If you're not familiar, the basic gist is that the players have individual decks that serve as their gear, skills, spells, etc. (as well as health, but that's not relevant here). Most of the gear (weapons, armor, etc.) are kept in hand until needed. Players can choose to reveal, but not discard a weapon to get a basic attack, discard it for a more powerful attack, or "exile" for super-bonus power. As you play your party finds new equipment cards that can be added into the deck later. A hard limit on deck-size means that you have to discard some items for new, often a weaker weapon for better one.

let-off studios
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Zag24 wrote:What do you think

Zag24 wrote:
What do you think about the idea that the cards you gained when you attach lower-level devices to your weapon stay around after you remove those devices? That doesn't feel weird to you?
Maybe indicate in the rules or card(s) that you discard the card if it's used and you have the required equipment, but "exile" (to use the Pathfinder term) the card as a free action or something if you no longer have the equipment, drawing a new card as soon as the obsolete card is exiled.

This removes ineligible cards from a hand based on current equipment, but doesn't slow down gameplay too much. It also allows a player to not be penalized for upgrading. If you allow a player to exile the card as soon as they notice it (instead of a "you snooze, you lose" the opportunity), then they can exile it whenever they notice they need to and not suffer for it.

You could even require that an obsolete card be exiled before upgraded cards can be drawn. In other words, whenever a player exiles an obsolete card, they draw only a corresponding upgraded card (obsolete barrel for upgraded barrel, obsolete stock for upgraded stock, etc.). Of course, that's only if the cards correspond to equipment pieces, which I don't know if that's the case.

HPS74
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Joined: 01/06/2009
Custom dice aren't that expensive

Yes...I said that! Many factors determine the price of dice. Material used, size, silk screen or engraving, moulds and set up fees.

One of the things I've been doing in recent editions of Pocket Sports is multiple use of a die face when something (a 'penalty' in my case) occurs. It then 'activates' or turns on the added word/action.

Custom laser engraved dice, no tooling required may go around .20-.25 (maybe cheaper) each (depending on volume and intricacy of pattern).....just sayin'......

ElKobold
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Joined: 04/10/2015
Random idea, might not fit the theme, but i'll share it anyway

What if your gun actually shoots parts. So you build your gun and then fire the old/unnecessary cards at your opponents as projectiles?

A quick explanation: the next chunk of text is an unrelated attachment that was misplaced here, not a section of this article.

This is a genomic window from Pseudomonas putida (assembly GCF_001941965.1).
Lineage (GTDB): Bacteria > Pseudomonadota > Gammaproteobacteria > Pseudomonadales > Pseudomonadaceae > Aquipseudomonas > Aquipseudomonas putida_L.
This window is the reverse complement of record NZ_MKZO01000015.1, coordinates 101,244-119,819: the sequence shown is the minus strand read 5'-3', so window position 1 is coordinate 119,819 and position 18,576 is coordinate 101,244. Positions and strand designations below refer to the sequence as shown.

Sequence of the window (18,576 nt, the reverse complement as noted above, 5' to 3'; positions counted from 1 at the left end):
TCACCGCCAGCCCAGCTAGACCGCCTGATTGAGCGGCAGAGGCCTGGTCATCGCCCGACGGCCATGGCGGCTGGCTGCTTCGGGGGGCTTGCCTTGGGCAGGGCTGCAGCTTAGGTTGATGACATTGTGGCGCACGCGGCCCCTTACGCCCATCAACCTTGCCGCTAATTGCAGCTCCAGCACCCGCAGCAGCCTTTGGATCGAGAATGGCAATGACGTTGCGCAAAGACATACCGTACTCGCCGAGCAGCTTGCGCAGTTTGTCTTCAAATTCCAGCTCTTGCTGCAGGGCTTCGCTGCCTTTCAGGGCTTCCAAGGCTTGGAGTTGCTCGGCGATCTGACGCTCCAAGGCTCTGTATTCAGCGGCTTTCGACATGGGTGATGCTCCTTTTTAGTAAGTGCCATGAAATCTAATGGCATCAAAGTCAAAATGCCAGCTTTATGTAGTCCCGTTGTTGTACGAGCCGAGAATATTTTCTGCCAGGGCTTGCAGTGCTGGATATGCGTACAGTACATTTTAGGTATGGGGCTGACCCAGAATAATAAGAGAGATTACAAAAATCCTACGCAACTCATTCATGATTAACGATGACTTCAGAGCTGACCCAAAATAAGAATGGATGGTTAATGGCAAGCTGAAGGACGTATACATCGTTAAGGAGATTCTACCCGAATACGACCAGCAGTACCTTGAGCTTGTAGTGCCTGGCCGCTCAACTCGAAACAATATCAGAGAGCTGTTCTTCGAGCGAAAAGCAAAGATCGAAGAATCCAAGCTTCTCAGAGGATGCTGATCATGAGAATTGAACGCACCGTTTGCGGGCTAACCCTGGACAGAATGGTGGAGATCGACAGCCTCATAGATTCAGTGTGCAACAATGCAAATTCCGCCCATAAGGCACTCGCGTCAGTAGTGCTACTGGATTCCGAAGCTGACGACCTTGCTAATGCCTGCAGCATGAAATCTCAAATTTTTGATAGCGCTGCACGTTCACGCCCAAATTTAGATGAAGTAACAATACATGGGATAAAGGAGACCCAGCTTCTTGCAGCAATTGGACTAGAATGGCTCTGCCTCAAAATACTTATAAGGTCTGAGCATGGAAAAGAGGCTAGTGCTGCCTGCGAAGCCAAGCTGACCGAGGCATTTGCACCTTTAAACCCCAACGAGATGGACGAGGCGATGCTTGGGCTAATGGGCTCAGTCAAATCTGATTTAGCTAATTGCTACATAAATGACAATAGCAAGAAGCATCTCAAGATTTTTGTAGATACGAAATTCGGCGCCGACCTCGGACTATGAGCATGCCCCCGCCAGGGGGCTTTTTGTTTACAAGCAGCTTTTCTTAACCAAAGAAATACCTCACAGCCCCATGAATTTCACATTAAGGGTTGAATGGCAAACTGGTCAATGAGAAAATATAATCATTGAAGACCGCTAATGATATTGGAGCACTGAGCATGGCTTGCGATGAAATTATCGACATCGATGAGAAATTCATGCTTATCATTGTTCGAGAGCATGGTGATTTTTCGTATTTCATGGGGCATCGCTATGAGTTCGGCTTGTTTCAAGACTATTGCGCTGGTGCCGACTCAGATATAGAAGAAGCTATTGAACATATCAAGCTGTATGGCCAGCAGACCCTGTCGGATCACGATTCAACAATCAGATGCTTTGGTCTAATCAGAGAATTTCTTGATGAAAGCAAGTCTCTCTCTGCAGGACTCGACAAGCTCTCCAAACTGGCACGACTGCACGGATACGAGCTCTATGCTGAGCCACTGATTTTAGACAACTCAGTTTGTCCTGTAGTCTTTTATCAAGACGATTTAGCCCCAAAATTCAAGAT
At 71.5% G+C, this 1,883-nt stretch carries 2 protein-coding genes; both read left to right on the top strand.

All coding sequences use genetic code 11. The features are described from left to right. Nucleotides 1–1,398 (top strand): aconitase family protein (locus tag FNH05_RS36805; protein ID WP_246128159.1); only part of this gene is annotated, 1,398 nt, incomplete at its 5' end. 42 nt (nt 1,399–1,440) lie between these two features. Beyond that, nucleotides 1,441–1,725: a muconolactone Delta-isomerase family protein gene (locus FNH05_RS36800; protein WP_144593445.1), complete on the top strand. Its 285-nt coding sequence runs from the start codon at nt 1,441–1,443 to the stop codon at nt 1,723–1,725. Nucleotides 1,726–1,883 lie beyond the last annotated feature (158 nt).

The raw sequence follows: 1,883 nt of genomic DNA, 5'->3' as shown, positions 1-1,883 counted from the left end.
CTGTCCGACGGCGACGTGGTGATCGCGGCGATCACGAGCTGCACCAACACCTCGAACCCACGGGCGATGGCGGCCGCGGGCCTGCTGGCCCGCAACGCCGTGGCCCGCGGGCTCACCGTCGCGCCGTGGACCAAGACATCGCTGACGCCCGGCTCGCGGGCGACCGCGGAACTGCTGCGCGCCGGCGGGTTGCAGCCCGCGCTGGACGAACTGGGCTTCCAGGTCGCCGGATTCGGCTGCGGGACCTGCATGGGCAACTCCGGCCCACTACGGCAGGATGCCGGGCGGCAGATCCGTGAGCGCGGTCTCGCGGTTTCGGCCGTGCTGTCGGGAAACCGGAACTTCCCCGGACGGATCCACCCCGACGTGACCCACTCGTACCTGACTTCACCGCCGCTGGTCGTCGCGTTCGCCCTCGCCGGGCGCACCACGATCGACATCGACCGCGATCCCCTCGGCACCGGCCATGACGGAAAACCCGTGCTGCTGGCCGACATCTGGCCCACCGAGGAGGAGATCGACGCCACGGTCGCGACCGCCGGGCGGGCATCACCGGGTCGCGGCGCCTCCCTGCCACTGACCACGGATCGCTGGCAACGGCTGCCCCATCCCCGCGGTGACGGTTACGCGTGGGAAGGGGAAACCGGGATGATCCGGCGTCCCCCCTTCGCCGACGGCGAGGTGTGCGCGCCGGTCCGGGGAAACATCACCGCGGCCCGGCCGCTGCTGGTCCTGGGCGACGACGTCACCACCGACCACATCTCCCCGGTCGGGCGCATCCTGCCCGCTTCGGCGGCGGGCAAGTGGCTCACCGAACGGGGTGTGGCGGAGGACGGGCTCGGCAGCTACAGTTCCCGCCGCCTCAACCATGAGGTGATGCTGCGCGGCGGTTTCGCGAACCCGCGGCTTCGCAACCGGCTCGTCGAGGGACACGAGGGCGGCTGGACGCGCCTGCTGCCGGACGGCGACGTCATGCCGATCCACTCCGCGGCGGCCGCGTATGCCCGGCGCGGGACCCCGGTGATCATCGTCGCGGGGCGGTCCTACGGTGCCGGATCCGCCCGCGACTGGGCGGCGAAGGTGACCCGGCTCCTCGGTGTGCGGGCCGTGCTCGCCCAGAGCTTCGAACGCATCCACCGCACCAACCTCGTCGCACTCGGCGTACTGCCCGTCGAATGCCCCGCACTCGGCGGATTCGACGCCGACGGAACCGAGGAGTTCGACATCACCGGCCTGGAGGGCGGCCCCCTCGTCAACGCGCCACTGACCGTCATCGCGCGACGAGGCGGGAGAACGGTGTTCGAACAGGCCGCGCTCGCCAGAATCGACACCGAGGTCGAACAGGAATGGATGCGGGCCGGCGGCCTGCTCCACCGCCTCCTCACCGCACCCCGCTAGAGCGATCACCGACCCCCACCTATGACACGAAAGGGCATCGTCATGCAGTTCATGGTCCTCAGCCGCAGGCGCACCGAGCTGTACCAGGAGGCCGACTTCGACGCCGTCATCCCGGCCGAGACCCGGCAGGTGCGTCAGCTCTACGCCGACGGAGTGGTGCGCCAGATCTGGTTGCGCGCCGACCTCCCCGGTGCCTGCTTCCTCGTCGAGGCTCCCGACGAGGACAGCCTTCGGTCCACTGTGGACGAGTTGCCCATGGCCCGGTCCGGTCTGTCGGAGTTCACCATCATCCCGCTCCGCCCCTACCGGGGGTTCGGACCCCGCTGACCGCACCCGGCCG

Zag24
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Joined: 03/02/2014
Thanks, all, for feedback.

Thanks, all, for feedback. I'd heard of the Pathfinder card game, but have yet to play it. I'll have to check it out.

Thanks, also, for the tip on custom dice. I hadn't realized that they could get that cheap in bulk. Of course, I doubt I'll ever get to that kind of bulk. :D

Kurjen Rahija
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Joined: 01/25/2016
Timing the Upgrade

You seem to be debating the idea of having the player keep some or all of the old cards from their old equipment when they upgrade. Much like you point out, while it does add more clutter to a players deck/hand it does create a more interesting situation. The player must be more thoughtful about what he upgrades into.

My proposition is this. Much like other deck-builders have a trash mechanic, whenever a player decides to upgrade, they may trash some or all old cards from their hand. This will not only get rid of unwanted clutter, but will also have the player think about the timing of their upgrade.

This may possibly be too restricting to the flow of the game, as I'm not entirely familiar with all of the rules/mechanics available and how this would affect them.

P.S. - The dice upgrading mechanic sounds really neat. I myself hope you can work this into another game if not this one.

Zag24
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Joined: 03/02/2014
Thanks, Kurjen Rahija. It's

Thanks, Kurjen Rahija.

It's nice to see that someone, at least, likes the dice mechanic. :) I've tried a little prototyping, just with spreadsheet and scribbling, making a deck builder, and I don't think it really works. I'm going to stick with the dice approach, even though 20 custom dice @ $0.24 adds almost $5 to the manufacturing costs, it's better than I had been calculating, over $8.

Anyway (and this goes for everybody), if you're interested in being kept up to date on the progress of London Underground, send an email with "London Underground" in the title to zag .at. zag .dot. net (with the obvious modification). I promise not to send you anything else -- just, at most, 1 note a month if there is any significant progress. I expect to be at least another year on this project before starting a kickstarter, but it's never too late to start drumming up interest. :-)